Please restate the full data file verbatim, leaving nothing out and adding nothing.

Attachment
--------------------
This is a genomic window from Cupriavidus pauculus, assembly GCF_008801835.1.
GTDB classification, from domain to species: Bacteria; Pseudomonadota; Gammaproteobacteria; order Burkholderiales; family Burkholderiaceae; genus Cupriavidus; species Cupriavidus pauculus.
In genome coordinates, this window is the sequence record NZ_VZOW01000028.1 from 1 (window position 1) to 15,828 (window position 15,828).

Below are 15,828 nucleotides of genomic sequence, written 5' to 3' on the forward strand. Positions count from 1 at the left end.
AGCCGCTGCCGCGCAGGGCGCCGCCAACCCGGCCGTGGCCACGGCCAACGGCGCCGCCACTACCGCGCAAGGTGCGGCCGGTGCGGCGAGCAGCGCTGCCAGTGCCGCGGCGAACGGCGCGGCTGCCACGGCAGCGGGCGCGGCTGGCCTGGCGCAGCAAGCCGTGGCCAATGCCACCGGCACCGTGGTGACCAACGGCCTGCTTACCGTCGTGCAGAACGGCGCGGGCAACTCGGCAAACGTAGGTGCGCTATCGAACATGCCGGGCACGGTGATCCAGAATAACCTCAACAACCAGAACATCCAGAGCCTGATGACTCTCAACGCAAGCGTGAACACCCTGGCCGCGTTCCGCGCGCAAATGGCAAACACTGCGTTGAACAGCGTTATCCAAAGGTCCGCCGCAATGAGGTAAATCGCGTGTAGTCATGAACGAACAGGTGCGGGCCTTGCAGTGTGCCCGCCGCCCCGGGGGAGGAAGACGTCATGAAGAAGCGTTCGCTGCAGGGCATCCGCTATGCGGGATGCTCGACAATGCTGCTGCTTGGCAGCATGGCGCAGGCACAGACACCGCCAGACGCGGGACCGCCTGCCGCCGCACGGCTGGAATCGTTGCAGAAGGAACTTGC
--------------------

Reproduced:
This is a genomic window from Cupriavidus pauculus, assembly GCF_008801835.1.
GTDB classification, from domain to species: Bacteria; Pseudomonadota; Gammaproteobacteria; order Burkholderiales; family Burkholderiaceae; genus Cupriavidus; species Cupriavidus pauculus.
In genome coordinates, this window is the sequence record NZ_VZOW01000028.1 from 1 (window position 1) to 15,828 (window position 15,828).

Below are 15,828 nucleotides of genomic sequence, written 5' to 3' on the forward strand. Positions count from 1 at the left end.
AGCCGCTGCCGCGCAGGGCGCCGCCAACCCGGCCGTGGCCACGGCCAACGGCGCCGCCACTACCGCGCAAGGTGCGGCCGGTGCGGCGAGCAGCGCTGCCAGTGCCGCGGCGAACGGCGCGGCTGCCACGGCAGCGGGCGCGGCTGGCCTGGCGCAGCAAGCCGTGGCCAATGCCACCGGCACCGTGGTGACCAACGGCCTGCTTACCGTCGTGCAGAACGGCGCGGGCAACTCGGCAAACGTAGGTGCGCTATCGAACATGCCGGGCACGGTGATCCAGAATAACCTCAACAACCAGAACATCCAGAGCCTGATGACTCTCAACGCAAGCGTGAACACCCTGGCCGCGTTCCGCGCGCAAATGGCAAACACTGCGTTGAACAGCGTTATCCAAAGGTCCGCCGCAATGAGGTAAATCGCGTGTAGTCATGAACGAACAGGTGCGGGCCTTGCAGTGTGCCCGCCGCCCCGGGGGAGGAAGACGTCATGAAGAAGCGTTCGCTGCAGGGCATCCGCTATGCGGGATGCTCGACAATGCTGCTGCTTGGCAGCATGGCGCAGGCACAGACACCGCCAGACGCGGGACCGCCTGCCGCCGCACGGCTGGAATCGTTGCAGAAGGAACTTGC